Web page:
• Pagination - ISBN de l'édition imprimée de référence : 0399151885
  • Editeur : No Exit Press; Édition : New Ed (28 mars 2014)
  • Vendu par : Amazon Media EU S.à r.l.
  • Langue : Anglais
  • Synthèse vocale : Activée
  • X-Ray :
  • Word Wise: Activé
  • Lecteur d’écran : Pris en charge
  • Composition améliorée: Activé
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Commentaires client les plus utiles sur (beta) (Peut contenir des commentaires issus du programme Early Reviewer Rewards) 4.0 étoiles sur 5 74 commentaires
2 internautes sur 3 ont trouvé ce commentaire utile 
5.0 étoiles sur 5 My how things have changed. 9 juin 2004
Par A Reader - Publié sur
Format: Relié Achat vérifié
This is a novel of nostalgia and nausea. Nostalgia for the days of The Dodgers and the Giants and the Yankees, all in New York City, all the best teams in baseball. Italicized interludes describe a boy growing up in Boston as a Dodger fan.
Other reviewers have said this part is autobiographical.
The plot is Jacky Robinson's first year at the Dodgers and he needs a body guard. This body guard some critics have called just a card-board import from Parker's Spencer series. I think he is much more.
This is fictional part is the source of my nausea. I am a old white male who grew up in America in the time described in this novel. The author is a white male. The book attempts to give a window into what it was like to be a Negro adult then. When a black man could be killed for accidently bumping into a white woman on the sidewalk. The killers of Emmet Till are facing federal trial again in the near future. In 1947 they would have been congratulated for upholding the standards of the community.
America in 1947 had much to be proud of. But the whole truth requires confession that we were also a sick society.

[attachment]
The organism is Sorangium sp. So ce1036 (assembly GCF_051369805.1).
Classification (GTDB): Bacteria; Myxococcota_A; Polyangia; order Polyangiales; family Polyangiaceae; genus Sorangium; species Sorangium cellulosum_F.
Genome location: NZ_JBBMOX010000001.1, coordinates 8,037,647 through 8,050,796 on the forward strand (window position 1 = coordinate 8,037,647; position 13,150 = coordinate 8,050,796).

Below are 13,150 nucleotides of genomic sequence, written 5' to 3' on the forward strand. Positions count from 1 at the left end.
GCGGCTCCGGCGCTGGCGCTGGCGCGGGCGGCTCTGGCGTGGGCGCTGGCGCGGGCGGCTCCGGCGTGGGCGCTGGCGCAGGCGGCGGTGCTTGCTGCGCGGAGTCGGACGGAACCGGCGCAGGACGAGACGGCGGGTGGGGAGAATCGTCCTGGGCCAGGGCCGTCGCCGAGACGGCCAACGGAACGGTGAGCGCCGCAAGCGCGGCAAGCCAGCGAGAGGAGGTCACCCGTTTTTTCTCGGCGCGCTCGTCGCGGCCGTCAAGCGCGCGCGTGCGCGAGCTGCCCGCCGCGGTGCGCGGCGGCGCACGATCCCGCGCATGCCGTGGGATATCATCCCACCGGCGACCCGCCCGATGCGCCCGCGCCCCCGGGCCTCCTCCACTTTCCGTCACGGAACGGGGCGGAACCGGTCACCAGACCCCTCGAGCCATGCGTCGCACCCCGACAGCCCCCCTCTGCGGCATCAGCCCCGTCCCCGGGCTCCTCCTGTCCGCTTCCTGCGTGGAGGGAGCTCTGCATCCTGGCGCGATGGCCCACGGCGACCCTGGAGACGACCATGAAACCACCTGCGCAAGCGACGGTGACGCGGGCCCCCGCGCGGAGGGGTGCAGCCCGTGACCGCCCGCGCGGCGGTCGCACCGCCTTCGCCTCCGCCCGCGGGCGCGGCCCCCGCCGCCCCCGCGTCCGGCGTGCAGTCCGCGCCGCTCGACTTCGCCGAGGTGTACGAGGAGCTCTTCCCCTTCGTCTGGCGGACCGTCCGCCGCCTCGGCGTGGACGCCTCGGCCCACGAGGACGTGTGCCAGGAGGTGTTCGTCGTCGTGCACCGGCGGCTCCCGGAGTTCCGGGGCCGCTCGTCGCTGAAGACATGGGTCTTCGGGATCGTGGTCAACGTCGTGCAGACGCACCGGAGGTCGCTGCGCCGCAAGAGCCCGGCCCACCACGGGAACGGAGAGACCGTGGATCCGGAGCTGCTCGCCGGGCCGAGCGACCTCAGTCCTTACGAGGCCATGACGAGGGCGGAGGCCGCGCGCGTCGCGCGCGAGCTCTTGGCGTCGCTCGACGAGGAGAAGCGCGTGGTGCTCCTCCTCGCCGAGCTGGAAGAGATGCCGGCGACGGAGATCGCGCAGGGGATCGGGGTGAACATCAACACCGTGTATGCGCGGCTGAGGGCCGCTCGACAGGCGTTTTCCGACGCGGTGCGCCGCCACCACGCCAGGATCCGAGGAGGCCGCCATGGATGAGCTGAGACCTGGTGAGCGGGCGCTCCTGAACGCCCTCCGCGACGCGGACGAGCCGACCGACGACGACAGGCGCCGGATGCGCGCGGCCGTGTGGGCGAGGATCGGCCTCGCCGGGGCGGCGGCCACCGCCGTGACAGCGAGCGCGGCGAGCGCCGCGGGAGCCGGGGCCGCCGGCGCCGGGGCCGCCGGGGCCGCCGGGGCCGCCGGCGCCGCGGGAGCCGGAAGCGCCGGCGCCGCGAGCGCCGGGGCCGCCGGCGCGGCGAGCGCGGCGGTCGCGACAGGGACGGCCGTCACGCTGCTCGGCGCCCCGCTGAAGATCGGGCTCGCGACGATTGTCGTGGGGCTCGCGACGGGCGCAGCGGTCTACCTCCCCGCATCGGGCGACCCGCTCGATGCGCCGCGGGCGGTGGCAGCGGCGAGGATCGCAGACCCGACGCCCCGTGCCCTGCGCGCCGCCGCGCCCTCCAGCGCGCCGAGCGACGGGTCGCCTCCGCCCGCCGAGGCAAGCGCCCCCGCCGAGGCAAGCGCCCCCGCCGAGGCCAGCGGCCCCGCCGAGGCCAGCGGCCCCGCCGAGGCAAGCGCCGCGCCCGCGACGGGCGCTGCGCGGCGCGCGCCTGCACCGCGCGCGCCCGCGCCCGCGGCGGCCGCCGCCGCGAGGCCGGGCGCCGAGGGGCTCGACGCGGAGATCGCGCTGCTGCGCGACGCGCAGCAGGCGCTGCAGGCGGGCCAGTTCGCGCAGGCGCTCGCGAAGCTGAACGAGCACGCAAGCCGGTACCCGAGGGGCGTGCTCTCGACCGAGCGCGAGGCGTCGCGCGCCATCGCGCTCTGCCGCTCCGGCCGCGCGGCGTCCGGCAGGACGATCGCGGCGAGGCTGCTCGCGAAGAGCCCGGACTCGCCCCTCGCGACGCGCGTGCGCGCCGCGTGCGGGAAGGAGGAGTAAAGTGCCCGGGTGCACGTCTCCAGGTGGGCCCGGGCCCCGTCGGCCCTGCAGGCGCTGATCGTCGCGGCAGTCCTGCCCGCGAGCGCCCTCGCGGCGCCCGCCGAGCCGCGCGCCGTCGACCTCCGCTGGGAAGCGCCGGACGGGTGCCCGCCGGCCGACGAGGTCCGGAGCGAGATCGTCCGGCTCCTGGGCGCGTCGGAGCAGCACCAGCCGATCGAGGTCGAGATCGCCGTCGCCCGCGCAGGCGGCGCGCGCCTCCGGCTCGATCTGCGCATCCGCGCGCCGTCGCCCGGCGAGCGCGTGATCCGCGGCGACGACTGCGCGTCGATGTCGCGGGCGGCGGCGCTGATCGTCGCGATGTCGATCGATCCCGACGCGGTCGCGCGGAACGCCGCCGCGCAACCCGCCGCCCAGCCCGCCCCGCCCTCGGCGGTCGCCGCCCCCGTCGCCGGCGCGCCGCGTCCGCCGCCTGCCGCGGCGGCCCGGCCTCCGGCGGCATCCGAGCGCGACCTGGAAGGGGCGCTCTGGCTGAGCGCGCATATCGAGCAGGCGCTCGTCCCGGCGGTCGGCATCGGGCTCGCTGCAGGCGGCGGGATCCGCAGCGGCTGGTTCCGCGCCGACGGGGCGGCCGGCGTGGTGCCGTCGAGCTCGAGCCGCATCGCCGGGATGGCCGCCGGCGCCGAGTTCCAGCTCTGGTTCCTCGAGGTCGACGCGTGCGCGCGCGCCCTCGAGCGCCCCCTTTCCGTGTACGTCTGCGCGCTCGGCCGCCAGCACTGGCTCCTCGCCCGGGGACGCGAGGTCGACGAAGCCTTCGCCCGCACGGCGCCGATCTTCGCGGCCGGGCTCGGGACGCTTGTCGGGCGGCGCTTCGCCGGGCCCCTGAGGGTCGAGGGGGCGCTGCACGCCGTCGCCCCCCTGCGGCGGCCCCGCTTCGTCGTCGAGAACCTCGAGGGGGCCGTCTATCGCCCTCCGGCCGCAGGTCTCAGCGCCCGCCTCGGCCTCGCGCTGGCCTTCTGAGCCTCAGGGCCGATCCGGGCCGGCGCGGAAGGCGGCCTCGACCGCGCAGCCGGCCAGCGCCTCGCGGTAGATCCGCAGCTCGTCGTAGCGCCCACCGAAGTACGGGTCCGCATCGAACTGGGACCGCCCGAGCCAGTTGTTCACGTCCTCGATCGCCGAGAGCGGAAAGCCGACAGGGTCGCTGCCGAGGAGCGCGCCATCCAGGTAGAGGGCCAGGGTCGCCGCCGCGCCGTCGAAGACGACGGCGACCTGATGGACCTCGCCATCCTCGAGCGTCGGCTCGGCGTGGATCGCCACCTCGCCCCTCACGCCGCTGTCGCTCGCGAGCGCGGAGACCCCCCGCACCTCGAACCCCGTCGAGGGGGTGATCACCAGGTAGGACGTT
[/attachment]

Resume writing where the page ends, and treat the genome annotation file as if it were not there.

It would take a black man, adult in 1947, to judge the accuracy of this book. But it comes close enough for me to cry there is some hope, we have changed for the better.
10 internautes sur 11 ont trouvé ce commentaire utile 
5.0 étoiles sur 5 At the top of his form 7 juillet 2004
Par Richard B. Schwartz - Publié sur
Format: Relié Achat vérifié
This is Parker on the stretch, away from his favorite characters, away from his Boston setting, plunged into the past. When he's stretched he's at the top of his form and demonstrates his moves on every page.
Most of all, the Jackie Robinson story is a story about a time and the first third of the book is background. Parker does the postwar period masterfully and the interspersed personal chapters are a nice, innovative touch. They've drawn some criticism, unwarranted in my opinion.
The characters are fresh, the plotting and dialogue as economical as the best Parker, the resolution touching. I read it straight through, disrupting all of my prior plans for the day, and not regretting a moment of it.
4.0 étoiles sur 5 More like Virgil Cole than Spenser 25 mai 2015
Par Jeffrey Bochner - Publié sur
Format: Format Kindle Achat vérifié
No fun or humor to this damaged man. Burke is what we can imagine Virgil Cole was like before he met Hitch. Told in the third person (unlike most Parker stories) we're kept at arm's length from Burke. The segues back to Parker's Dodger memories however brings us back into the familiar Parker first person. My father was Brooklyn born and a big Dodgers fan. Having lost him recently, and he being of the same era as Parker, it was nice to hear my father's voice in those same memories.
4.0 étoiles sur 5 If you like RBP, You'll like this. 3 février 2016
Par C. Hosen - Publié sur
Format: Format Kindle Achat vérifié
It's a Robert B. Parker I hadn't read. Like all his stuff I thoroughly enjoyed it. If you're interested in Jackie Robinson's story, this isn't the book for you. If you're interested in spending a couple hours in a late 1940's version of the Spenser Universe, this is a fun book.
5.0 étoiles sur 5 Another Robert B. Parker winner 6 juin 2017
Par Johan Spijker - Publié sur
Format: Relié Achat vérifié
Wonderful historical fiction of Jackie Robinson during his early pro career.